Gothic literature emerges out of perceived deceptions; nothing vitalizes this genre more than tolerated, normalized farce. Truth is, quite often, shunned by society—rejected and thrown by the wayside. Instead, what is instead typically favored over it is the mere appearance of truth.
This reality is made particularly clear through the essence of one’s personality. Duplicity of character runs rampant through society, an issue that gothic writing critiques as a social artifice that arises from misconceived emphasis on reputation rather than disposition.
The Charismatic Villain: Virgil Doyle
Virgil, who is Catalina’s husband, is the picture of charisma—suave, attractive, and confident. He immediately captures the approval of those who are around him; a typical persona for a literary hero. Moreno-Garcia expertly unmasks this outward charm as a veneer that shields his true nature: he was a carnivore, high up the food chain” (126).
Virgil is a truly squalid character whose personality was forged in the heat of praise and admiration—an attention wrought by the serendipitous distinction of ‘good appearances’ and an ideal family name. Nothing here regards morality or truth; naturally, in such a world that places minute values on virtue, Virgil assumes the spotlight as a likely hero.
As a true gothic writer, Moreno-Garcia deals a heavy hand of criticism on the fallacious ‘hero’ archetype which hinges on appearance alone. Substance over semblance—rectitude before refinement. In Mexican Gothic, specious propriety has only a modicum of correctitude whereas virtue instills an integrity of character.
Virgil is the paragon of this sophistic decorum. Noemí frequently alludes to his excellent politesse and physical beauty: “she thought most men would have had a hard time competing with Virgil. No doubt that’s what had hooked Catalina. That pretty face” (53-54).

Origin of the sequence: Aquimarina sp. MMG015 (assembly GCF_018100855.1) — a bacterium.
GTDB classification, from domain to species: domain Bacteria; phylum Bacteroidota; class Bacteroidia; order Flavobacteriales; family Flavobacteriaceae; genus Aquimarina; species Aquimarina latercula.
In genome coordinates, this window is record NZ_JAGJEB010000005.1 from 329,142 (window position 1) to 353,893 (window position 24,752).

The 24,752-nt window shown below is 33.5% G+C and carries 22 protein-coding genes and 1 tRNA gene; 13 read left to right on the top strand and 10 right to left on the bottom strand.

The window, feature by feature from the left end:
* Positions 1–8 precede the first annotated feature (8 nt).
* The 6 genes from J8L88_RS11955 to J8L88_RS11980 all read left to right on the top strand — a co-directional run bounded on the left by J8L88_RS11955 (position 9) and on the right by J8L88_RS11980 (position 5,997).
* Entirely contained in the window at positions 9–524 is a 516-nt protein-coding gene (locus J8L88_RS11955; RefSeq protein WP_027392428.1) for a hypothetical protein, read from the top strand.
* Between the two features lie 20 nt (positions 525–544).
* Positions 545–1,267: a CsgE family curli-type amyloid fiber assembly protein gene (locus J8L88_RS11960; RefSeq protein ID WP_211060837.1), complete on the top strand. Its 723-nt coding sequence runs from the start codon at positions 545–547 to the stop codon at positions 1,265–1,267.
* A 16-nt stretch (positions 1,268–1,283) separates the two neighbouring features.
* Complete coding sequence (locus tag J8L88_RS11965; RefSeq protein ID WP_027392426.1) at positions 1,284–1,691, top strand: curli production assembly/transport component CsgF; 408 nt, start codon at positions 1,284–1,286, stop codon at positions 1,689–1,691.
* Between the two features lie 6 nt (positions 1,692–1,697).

It does not take long for Noemí to learn that Virgil’s true nature lurks behind this appealing façade, that there was some unsettling “edge to his expression that [his] smile could not mask” (106). Deception is the the mark of Virgil’s character. His culminating act in life is the underground coop against Howard Doyle in seizing control of High Place: “I will have absolute power over the gloom” (244).
Here Moreno-Garcia reveals the face of a true gothic villain—a corrupted persona that can only mimic virtue and traditionally heroic qualities. A villainous character who is protected by a beguiling manner.
The Improbable Hero: Francis Doyle
Francis is the outlier in the Doyle family. He is underappreciated and dismissed by his family, largely because he “irradiated weakness” in a family dedicated to eugenics and the inane desire for family and race betterment (41).
In this way, the Doyle family places a considerable weight on outward appearances—similarly to society. While comparing the two Doyle men at face value, Noemí finds that “Virgil was good looking, Francis was not” and that Virgil’s “features—the eyebrows, the cheekbones, the full mouth—were bolder, entirely more attractive” (118; 41). Virgil is the paradigm of strength and is thus deemed the ‘superior’ family specimen.
Nothing could, however, be further from reality. The Doyle family presides with a fallacy of appearance, therefore placing a higher value on Virgil because he is physically the exemplar of social perfection.
Yet there is something innately magnetizing about Francis, the kindhearted young man whose “tone tended toward whispers” (21). Francis is entirely endearing; he possesses a reserved nature, a love for any form of life, and a constant focus on others. He quickly becomes Noemí’s only ally and friend as she settles into High Place, which to her is a foreign, hostile environment.
Francis is merely a guide who helps Noemí succeed in her own family mission to protect Catalina. Where Virgil would eagerly dominate Noemí, Francis seeks only to help her to procure the truth. It is for this exact purpose that Francis ostensibly betrays his own family—certainly defying the carefully-fostered instincts to hid the Doyle family secrets—and informs Noemí of the gloom and its impending threats.
Such behavior is selfless, and the true mark of a hero. A man of cultivated virtues who lacks the appealing charm of social artifice that is so masterly captured by Virgil. Francis is the true hero of Mexican Gothic, and it is through this characterization that Moreno-Garcia presents a comprehensive critique on society’s preference for the sensational crafted pretense of an beau idéal over the anodyne, almost-prosaic nature of virtuous man.
Moreno-Garcia, Silvia. Mexican Gothic. Del Ray, 2020.